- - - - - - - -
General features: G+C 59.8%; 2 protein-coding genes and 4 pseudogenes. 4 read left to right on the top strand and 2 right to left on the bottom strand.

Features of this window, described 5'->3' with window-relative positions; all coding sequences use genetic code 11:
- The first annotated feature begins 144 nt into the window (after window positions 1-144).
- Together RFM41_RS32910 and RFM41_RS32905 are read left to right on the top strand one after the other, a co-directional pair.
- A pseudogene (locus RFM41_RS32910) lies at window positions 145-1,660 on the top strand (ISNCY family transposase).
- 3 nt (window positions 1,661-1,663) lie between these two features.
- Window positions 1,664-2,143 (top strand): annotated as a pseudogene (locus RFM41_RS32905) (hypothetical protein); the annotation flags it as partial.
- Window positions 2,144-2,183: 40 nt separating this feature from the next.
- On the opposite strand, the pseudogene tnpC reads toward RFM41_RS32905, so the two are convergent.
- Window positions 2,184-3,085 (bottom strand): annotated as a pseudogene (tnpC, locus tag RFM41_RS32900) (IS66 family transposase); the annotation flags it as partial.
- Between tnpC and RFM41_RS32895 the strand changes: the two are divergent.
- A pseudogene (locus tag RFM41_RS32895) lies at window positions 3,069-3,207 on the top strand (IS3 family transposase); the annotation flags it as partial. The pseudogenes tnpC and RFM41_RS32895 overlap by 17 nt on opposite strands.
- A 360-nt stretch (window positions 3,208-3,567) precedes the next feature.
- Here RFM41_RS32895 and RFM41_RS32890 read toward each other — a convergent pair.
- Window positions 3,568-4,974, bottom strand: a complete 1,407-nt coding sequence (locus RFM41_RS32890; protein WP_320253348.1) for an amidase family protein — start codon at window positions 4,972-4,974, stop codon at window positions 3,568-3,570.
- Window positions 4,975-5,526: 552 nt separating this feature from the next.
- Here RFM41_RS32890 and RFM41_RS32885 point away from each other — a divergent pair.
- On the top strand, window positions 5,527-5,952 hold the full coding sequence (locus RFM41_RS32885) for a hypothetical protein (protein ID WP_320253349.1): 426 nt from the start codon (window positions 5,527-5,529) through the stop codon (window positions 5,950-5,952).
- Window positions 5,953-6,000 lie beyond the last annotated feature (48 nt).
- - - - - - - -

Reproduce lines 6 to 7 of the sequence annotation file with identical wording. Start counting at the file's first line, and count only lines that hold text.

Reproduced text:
- 3 nt (window positions 1,661-1,663) lie between these two features.
- Window positions 1,664-2,143 (top strand): annotated as a pseudogene (locus RFM41_RS32905) (hypothetical protein); the annotation flags it as partial.